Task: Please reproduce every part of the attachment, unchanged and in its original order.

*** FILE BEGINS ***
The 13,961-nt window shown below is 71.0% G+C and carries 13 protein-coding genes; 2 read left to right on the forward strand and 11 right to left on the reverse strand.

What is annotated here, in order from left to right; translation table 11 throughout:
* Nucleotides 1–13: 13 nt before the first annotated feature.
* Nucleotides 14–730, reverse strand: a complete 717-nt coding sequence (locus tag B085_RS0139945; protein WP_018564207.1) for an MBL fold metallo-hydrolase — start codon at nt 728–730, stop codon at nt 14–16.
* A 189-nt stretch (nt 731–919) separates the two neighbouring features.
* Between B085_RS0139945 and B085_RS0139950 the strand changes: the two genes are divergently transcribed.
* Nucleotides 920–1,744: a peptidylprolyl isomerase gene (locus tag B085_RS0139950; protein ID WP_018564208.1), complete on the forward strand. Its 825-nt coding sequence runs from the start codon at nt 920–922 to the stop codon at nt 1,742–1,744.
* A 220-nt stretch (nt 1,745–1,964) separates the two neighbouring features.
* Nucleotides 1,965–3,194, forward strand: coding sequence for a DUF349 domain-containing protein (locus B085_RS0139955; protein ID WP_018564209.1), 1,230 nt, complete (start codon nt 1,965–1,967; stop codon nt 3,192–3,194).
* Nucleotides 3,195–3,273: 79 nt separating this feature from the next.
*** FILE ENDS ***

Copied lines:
The 13,961-nt window shown below is 71.0% G+C and carries 13 protein-coding genes; 2 read left to right on the forward strand and 11 right to left on the reverse strand.

What is annotated here, in order from left to right; translation table 11 throughout:
* Nucleotides 1–13: 13 nt before the first annotated feature.
* Nucleotides 14–730, reverse strand: a complete 717-nt coding sequence (locus tag B085_RS0139945; protein WP_018564207.1) for an MBL fold metallo-hydrolase — start codon at nt 728–730, stop codon at nt 14–16.
* A 189-nt stretch (nt 731–919) separates the two neighbouring features.
* Between B085_RS0139945 and B085_RS0139950 the strand changes: the two genes are divergently transcribed.
* Nucleotides 920–1,744: a peptidylprolyl isomerase gene (locus tag B085_RS0139950; protein ID WP_018564208.1), complete on the forward strand. Its 825-nt coding sequence runs from the start codon at nt 920–922 to the stop codon at nt 1,742–1,744.
* A 220-nt stretch (nt 1,745–1,964) separates the two neighbouring features.
* Nucleotides 1,965–3,194, forward strand: coding sequence for a DUF349 domain-containing protein (locus B085_RS0139955; protein ID WP_018564209.1), 1,230 nt, complete (start codon nt 1,965–1,967; stop codon nt 3,192–3,194).
* Nucleotides 3,195–3,273: 79 nt separating this feature from the next.